Some teachers at Mira Loma High School say San Juan Unified School District dropped its mask mandate too soon. The school stopped requiring students and staff to wear masks at school on March 14, days after California ended its statewide school mask mandate.
The change comes as case counts have dropped dramatically across the state. The statewide daily case count was TK per 100,000 people as of March XX(date), compared to TK per 100,000 in January.
Mira Loma biology teacher Rochelle Jacks said removing the district’s mask requirement was “a bit premature” but still “reasonable.”
“I still think high risk groups and non-vaccinated people should mask for their own protection though,” Jacks said.
Physics teacher Scott Martinez agreed that the mask mandate was lifted earlier than he would have liked, but said he could understand why the SJUSD made their decision to lift the mask mandate with the rest of the state.
“Doing it now, I can get it because people who wanted to get vaccinated have had the opportunity,” he said.
Jacks felt that she will continue to wear her mask even without it being required to reduce the number of days she has to miss school.
“My primary reason is so I don’t have to miss work! This latest variant is incredibly contagious and a positive test would have me away from school for a minimum of five days. I would rather not risk that, so I will continue to mask up until numbers drop a bit more.”
Martinez concurred, explaining how he will continue to wear his mask in most places, but will feel more relaxed when taking it off. He also mentioned that it will be a change to see students without their masks after masks have been required at school for more than half of the school year.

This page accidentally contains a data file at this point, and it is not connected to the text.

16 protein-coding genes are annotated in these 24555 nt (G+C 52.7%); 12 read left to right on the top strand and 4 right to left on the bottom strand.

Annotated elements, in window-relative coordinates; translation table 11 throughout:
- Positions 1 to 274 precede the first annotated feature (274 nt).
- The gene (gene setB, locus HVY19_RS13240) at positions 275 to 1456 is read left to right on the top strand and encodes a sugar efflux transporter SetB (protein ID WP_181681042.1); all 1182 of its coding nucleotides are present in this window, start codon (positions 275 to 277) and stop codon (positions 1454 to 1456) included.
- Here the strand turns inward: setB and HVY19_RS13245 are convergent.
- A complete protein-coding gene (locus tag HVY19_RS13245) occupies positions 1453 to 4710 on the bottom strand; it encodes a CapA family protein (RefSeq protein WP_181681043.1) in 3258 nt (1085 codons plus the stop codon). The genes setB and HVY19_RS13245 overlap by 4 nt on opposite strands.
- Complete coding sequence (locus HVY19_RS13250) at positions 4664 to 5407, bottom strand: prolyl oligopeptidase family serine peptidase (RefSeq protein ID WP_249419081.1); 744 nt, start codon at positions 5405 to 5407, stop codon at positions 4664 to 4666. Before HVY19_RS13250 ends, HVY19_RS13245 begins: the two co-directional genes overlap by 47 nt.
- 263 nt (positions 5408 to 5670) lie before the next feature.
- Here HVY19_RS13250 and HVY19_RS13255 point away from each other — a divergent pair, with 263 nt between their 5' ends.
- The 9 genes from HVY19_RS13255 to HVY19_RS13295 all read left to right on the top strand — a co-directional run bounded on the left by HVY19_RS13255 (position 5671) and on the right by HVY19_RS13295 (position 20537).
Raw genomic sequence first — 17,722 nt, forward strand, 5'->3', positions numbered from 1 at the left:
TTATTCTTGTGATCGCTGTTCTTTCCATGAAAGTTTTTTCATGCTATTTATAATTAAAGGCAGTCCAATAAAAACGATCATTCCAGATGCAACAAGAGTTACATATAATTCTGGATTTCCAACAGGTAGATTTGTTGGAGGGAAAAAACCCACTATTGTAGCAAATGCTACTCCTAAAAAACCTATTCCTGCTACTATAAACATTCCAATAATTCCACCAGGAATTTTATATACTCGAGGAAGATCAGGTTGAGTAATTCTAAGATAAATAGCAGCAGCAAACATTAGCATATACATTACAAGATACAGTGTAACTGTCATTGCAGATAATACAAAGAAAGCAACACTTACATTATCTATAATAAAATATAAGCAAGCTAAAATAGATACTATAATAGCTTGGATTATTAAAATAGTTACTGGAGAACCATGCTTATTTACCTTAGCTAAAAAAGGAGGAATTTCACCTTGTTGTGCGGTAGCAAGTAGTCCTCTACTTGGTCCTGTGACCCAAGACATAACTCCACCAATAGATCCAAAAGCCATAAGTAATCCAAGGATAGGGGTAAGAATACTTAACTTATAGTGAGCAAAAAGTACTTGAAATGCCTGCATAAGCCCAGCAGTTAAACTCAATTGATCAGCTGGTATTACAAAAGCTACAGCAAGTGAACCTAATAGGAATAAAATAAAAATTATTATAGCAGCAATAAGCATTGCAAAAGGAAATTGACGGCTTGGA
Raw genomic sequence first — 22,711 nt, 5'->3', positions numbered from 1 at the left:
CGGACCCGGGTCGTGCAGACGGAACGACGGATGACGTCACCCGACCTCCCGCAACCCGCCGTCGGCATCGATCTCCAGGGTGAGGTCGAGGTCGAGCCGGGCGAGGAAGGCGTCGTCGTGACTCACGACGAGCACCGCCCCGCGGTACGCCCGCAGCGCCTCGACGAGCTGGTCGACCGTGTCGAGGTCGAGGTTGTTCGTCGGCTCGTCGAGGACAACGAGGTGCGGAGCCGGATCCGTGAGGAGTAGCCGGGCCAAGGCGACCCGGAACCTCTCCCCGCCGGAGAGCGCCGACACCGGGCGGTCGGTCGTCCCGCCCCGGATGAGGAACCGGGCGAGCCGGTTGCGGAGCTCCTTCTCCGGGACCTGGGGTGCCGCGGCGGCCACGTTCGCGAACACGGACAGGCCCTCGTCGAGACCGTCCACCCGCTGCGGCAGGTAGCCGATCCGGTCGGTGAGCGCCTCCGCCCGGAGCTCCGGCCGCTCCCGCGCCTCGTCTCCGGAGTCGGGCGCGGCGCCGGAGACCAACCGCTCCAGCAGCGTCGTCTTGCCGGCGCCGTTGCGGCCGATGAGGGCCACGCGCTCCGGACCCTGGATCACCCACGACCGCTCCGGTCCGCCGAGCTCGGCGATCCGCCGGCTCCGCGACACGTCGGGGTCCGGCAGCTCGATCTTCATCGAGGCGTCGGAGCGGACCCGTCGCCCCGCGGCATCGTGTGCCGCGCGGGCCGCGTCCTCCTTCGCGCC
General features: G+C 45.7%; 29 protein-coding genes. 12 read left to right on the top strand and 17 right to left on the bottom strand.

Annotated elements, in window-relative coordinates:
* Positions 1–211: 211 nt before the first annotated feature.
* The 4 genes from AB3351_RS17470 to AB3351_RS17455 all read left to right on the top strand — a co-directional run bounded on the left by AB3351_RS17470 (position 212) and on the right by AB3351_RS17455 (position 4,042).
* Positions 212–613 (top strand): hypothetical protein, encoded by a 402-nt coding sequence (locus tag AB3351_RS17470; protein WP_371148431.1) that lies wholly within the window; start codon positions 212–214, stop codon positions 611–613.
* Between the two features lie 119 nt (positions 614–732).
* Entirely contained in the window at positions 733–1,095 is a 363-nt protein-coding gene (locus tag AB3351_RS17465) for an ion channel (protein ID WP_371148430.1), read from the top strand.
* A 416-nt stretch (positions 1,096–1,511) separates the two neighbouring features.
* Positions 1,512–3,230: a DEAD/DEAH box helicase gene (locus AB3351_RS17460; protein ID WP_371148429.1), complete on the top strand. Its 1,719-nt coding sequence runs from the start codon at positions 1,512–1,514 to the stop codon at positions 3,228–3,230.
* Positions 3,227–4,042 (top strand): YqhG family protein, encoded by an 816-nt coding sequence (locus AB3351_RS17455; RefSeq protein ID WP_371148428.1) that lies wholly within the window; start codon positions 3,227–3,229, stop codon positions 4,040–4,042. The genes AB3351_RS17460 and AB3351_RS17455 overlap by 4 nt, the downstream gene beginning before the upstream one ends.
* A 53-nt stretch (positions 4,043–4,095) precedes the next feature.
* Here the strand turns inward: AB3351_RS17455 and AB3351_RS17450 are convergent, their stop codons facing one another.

“In most places I will continue to wear it, but I might feel a bit more at ease, like when I’m out eating, taking it off a little sooner than I normally do, or have been. I don’t know teaching wise, because it doesn’t bother me all that much at this point. It’s just part of the process. It’s going to be weird just seeing people without masks. A lot of these people I’ve never seen without masks. It’s going to be an adjustment.”
For Martinez, loosening up the mask mandate leads to no control over requiring masks at school as students and teachers are in no position to question the vaccination status of others.
“As soon as they loosen up the rules at all, it’s going to fall apart. It is somewhat an all- or- nothing. Last summer, you could not wear a mask if you were vaccinated, but if you weren’t vaccinated you had to wear a mask. But it’s hard to tell, and we can’t ask.”
However, Martinez brought up how some students may be put in a more difficult situation without the mask mandate if they want to get vaccinated but their parents disagree. This can be especially difficult when students have more rights in other categories of their health, but not their vaccination status.
“[There are some] students who don’t control whether they have the vaccine or not, it’s their parents. You have control over your reproductive aspects, and rightfully so, but you don’t have control over if you get the vaccine.”
Jacks feels that with or without the mask mandate, she hopes that people will take this past year as a lesson of common courtesy to others by wearing a mask when sick to prevent the spread of other viruses.
“I hope we have adopted the social practice of wearing a mask in public whenever we have a cough or cold as a courtesy to others.”